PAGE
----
Writing a Biomedical Research Paper: A Guide to Structure and Style

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Springer Science & Business Media, Dec 5, 2008 - Medical - 66 pages
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All of us in biomedicine understand the urgency of getting experimental results into print as quickly as possible. Yet this critical step in the cascade from research conception to publication receives almost no attention in our formal training. It is as if we have been put to sea without a compass. Our collective failure to achieve widespread literacy in our own language – Biomedical Language – seriously impedes the important process of d- seminating new biomedical knowledge and thereby improving the human condition. It is also a significant personal concern for researchers and clinicians in the highly competitive, publish-or-perish environment of c- temporary academia. Of course, if we are clever or lucky enough to come up with that Nobel Prize-winning discovery, great science will carry the day and we are likely to get published even if our writing is fairly horrid. But most of us who publish are “bread-and-butter” scientists. We compete for space in journals which may only accept 10% or 20% of the submissions that they receive each year. For us, convincing, engaging writing will make the difference between being published or rejected, or at least it will make the difference between being published on ? rst submission or having to go through a number of revisions (or journals). None of this is to propose that good writing can make a silk purse out of a sow’s ear. Scienti? c content is the sine qua non of biomedical writing.
 

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Contents

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Budgell_Epiloguepdf
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About the author (2008)

Dr. Budgell is a career neuroscientist with more than 30 journal publications and a half-dozen book chapters to his credit. He has also edited textbooks, and a recent encyclopedia on neuroscience. His interest in biomedical and health linguistics developed from experiences assisting colleagues, especially in Japan and China. To this end, he has collaborated in assembling and conducting linguistic analyses of collections of the literature of nursing, public health and midwifery. His funded research in this area has led to the creation of the web-based Centre for Biomedical and Health Linguistics to assist teachers and learners. The Centre’s open-access resources are available at http://www.bmhlinguistics.org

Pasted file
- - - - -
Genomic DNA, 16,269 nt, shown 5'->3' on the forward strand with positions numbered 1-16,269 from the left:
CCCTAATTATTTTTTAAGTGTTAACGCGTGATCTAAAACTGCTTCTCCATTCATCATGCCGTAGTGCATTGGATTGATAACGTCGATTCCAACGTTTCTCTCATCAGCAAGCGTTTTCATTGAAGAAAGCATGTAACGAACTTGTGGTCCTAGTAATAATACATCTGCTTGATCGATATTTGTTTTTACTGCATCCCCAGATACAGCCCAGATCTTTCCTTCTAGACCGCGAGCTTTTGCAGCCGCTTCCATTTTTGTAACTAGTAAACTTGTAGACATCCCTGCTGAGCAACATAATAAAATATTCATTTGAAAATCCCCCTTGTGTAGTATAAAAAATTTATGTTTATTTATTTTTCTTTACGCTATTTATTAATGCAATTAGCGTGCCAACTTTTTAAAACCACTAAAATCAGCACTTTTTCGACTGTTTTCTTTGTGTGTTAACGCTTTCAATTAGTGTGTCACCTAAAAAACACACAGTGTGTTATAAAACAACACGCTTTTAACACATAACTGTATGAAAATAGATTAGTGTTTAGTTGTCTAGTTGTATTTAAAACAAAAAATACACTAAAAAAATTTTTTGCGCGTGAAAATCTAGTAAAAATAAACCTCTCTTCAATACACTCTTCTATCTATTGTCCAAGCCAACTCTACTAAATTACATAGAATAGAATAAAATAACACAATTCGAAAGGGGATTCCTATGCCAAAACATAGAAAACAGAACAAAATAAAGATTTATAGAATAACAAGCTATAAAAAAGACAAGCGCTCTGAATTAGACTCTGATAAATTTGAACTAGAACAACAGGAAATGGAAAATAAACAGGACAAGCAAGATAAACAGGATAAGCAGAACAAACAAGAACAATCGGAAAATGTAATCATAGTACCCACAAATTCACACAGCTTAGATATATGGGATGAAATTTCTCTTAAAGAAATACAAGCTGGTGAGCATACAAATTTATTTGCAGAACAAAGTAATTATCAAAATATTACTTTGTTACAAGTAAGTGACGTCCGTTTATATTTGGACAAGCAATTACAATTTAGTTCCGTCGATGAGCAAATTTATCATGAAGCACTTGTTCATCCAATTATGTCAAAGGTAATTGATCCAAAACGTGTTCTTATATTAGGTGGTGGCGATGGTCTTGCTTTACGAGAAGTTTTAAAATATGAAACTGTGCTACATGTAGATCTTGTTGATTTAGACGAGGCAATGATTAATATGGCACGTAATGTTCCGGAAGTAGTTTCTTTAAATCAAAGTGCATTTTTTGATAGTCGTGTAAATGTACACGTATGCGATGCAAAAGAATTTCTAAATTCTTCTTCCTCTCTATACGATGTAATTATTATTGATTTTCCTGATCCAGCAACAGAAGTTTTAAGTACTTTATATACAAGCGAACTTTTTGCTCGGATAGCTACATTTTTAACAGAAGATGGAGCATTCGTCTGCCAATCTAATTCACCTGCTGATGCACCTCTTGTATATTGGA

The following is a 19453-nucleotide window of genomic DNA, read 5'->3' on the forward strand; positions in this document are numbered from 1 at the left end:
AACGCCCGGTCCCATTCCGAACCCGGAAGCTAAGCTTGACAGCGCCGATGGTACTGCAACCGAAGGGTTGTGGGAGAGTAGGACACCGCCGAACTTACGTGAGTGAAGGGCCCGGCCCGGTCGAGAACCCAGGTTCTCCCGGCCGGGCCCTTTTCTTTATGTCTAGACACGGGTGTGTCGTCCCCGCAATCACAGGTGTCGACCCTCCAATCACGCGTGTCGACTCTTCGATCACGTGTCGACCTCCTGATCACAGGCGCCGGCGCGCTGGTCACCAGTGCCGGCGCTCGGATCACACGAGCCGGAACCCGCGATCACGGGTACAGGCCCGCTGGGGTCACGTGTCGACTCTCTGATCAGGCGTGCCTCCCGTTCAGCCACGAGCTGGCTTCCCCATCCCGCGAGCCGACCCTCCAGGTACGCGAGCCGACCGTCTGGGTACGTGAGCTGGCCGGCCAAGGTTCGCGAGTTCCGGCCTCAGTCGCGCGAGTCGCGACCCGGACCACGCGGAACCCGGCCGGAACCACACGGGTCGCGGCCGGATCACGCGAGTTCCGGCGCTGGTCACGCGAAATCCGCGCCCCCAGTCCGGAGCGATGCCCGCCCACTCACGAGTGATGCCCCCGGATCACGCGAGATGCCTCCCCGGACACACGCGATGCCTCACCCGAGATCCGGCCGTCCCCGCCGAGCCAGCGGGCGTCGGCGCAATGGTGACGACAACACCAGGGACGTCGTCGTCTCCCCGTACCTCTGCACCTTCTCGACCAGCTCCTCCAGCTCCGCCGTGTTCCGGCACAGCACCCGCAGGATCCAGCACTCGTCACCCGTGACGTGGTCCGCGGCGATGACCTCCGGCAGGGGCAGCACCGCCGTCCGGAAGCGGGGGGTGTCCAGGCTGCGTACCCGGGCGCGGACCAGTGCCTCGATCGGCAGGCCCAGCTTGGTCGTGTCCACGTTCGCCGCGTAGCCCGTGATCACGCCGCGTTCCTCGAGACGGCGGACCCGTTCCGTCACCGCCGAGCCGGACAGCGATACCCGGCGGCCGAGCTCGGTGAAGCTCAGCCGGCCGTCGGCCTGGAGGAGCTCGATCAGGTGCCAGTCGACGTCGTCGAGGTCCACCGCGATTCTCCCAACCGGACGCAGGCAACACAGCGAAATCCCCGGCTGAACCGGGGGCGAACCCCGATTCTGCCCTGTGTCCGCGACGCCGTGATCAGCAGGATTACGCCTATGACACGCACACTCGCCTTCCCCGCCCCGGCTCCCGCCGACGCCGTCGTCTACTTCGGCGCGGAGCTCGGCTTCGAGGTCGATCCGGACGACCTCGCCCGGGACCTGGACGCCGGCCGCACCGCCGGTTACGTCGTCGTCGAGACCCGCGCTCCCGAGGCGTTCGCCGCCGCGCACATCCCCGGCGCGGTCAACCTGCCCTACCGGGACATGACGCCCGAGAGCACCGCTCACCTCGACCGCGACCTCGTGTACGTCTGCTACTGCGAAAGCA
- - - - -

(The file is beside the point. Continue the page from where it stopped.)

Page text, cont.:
Recent publications and conference presentations related to his research include:

Budgell B, Miyazaki M, O’Brien M, Perkins R, Tanaka Y. Developing a corpus of the nursing literature: a pilot study. Japan Journal of Nursing Science 2007;4:21-25.

Millar N, Budgell B. The language of public health - The language of public health a corpus-based analysis. The Journal of Public Health 2008;16(5):369-374.

Perkins R, Budgell B, Miyazaki M, O’Brien M, Tanaka Y. Assessing Biomedical English Competency: A Fair, Valid, Sensitive, and Approach. In: International Medical Education Conference; 2007; Kuala Lumpur; International Medical University; 2007. p. A39.

Budgell B, Miyazaki M, O’Brien M, Perkins R, Tanaka Y. Our Shared Biomedical Language. In: International Medical Education Conference; 2007; Kuala Lumpur: International Medical University; 2007. p. A17.

Tanaka Y, Miyazaki M, Budgell B, O’Brien M, Perkins R. Developing A Corpus Of The Nursing Literature - A Pilot Study. In: International Medical Education Conference; 2007; Kuala Lumpur: International Medical University; 2007. p. A29.

Periera C, Budgell B. Assessing the Biomedical Literacy and English Language Skills of Malaysian Health Sciences Students. In: International Medical Education Conference; 2007; Kuala Lumpur: International Medical University; 2007. p. A41.

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